powershell commands for GPOs

PowerShell Commands for Deploying and Managing GPOs (GPO Scripts)

Share

In this article, we’ll take a look at some PowerShell commands that you can use to deploy and manage your GPOs.

For a few years now, there has been a steady increase in the number of people using PowerShell in the administration of operating systems and server applications, as well as the deployment of services and infrastructure. This has been pushed by Microsoft and many systems administrators, who are increasingly moving away from the traditional graphic interface.

Those people who have tried administrating services using PowerShell will agree that, even if it is more complicated because of the steep learning curve, a command-based model is much more powerful and provides greater flexibility.

So, having already written several articles dedicated to deploying GPOs using the graphic interface, we thought it would be a good idea to look at how you can deploy GPOs using PowerShell commands. All you need to do is put the commands in a text file, and you’ll have your very own GPO script that you can use to deploy group policies.

NOTE: It’s important to differentiate between GPOs that run PowerShell commands and deploying a GPO using PowerShell commands. The first case involves creating a GPO that runs a file containing PowerShell commands. The second case involves using PowerShell commands to deploy or configure a GPO.

 

Getting Started with PowerShell and GPOs

Before we go much further, we’re going to recap on what you need and what you can do with PowerShell when it comes to Group Policies (GPOs). However, we’re not going to look at all the possible commands available. We’ll stick to just the most important ones for deploying, configuring and updating GPOs, as well as generating reports and removing them when you don’t need them anymore.

 

Importing PowerShell Modules for GPOs

When working with PowerShell, it’s important to know that there are countless commands and library modules available, and you will need to import some modules in order to work with certain services or products. Furthermore, each of these modules has their own supporting documentation that you need to be aware of.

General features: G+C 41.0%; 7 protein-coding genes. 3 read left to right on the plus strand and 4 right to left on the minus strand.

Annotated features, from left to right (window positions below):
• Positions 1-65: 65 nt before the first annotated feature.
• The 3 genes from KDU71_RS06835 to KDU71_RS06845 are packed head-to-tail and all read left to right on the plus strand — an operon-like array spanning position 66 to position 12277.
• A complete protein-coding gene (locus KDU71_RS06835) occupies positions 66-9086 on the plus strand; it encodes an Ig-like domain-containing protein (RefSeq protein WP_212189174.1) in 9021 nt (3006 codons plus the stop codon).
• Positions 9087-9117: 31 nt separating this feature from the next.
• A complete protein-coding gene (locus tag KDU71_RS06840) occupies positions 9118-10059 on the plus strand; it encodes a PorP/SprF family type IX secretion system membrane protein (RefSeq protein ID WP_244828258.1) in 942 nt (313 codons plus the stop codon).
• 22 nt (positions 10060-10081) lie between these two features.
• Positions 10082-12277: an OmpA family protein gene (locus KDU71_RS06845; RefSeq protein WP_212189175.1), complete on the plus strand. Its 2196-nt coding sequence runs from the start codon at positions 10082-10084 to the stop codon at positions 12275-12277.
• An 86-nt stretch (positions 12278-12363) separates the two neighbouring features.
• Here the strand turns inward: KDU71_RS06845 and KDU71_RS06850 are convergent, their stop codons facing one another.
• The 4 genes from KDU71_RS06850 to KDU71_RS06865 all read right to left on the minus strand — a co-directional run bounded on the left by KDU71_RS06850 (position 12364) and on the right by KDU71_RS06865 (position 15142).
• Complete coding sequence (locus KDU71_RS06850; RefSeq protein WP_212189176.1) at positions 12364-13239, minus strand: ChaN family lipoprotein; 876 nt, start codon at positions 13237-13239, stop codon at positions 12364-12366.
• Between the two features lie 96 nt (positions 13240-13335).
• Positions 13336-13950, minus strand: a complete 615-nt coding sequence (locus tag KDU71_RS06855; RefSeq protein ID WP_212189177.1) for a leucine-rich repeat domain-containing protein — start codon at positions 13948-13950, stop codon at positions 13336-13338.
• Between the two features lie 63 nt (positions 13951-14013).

For working with GPOs, the first module you will need, as a requirement, is the Active Directory module (“ActiveDirectory”), which you can install using the following command:

Import-Module ActiveDirectory

This module should also bring with it everything you need to manage Group Policies, but if it doesn’t for some reason, you can always launch the following command:

Import-Module GroupPolicy

GPO Operations Available in PowerShell

To give you an idea of what you can do with PowerShell with respect to policies, you can launch the following command which will return a list of all the commands included in the Group Policy module:

Get-Command –Module GroupPolicy

 

Image - A list of available commands in the Group Policy module
Image – A list of available commands in the Group Policy module

 

Even if you know absolutely nothing about PowerShell, you’ll be able to work out what you can do with each of these commands. But to summarise, with these commands, you can:

  • Perform GPO enquiries
  • Create, copy or delete GPOs
  • Link and unlink GPOs
  • Set permissions and inheritance for GPOs
  • Back up and recover your GPOs

To find out more information about the module, check out the dedicated page at Microsoft Learn.

Now, let’s take a look at how we can perform some of these operations.

 

Display the GPOs in the Domain

You can use the “Get-GPO” command to show all the GPOs in the domain simply by including the domain name. The resulting syntax will look as follows:

Get-GPO -Domain <domain> -All

Where:

  • Domain <domain>: here you need to swap <domain> for the domain name, including the extension (e.g., pruebasnacho.int)

So, here’s an example:

Get-GPO -Domain pruebasnacho.int -All

 

Image - List of all the GPOs in the domain
Image – List of all the GPOs in the domain

 

Creating a New GPO with PowerShell

To create a new GPO using PowerShell, we work in pretty much the same way as if we were using the graphic interface. The first thing you need to do is create a new blank GPO using the following command:

New-GPO -Name <Name> -Comment <Comment>

Where:

  • New-GPO: is the command to create a new GPO.
  • -Name <Name>: <Name> is the name you want to give the new GPO.
  • -Comment <Comment>: <Comment> is an additional comment and is normally used to provide a description of the GPO.

Here’s an example:

New-GPO -Name GPOTest1 -Comment “Comment about my GPO created with PowerShell”

 

Image - Create a new GPO using PowerShell
Image – Create a new GPO using PowerShell

 

Linking a GPO to an OU Using PowerShell

After creating a GPO, the next step is normally to link the GPO to an Organisational Unit (OU), which will be the root directory where the policy is run.

To do this, use the “New-GPLink” command when you create your new GPO. The command will look something like this:

Get-GPO <Name> | New-GPLink -Target “ou=zaragoza, dc=pruebasnacho, dc=int”

Where:

  • Get-GPO <Name>: Substitute <Name> for the name you want to give the GPO that you want to link.
  • Target <Path_OU_Domain>: This is the folder path for the Organisational Unit that you want to link the GPO to. Substitute <Path_OU_Domain> for the folder path of the OU using the format shown below.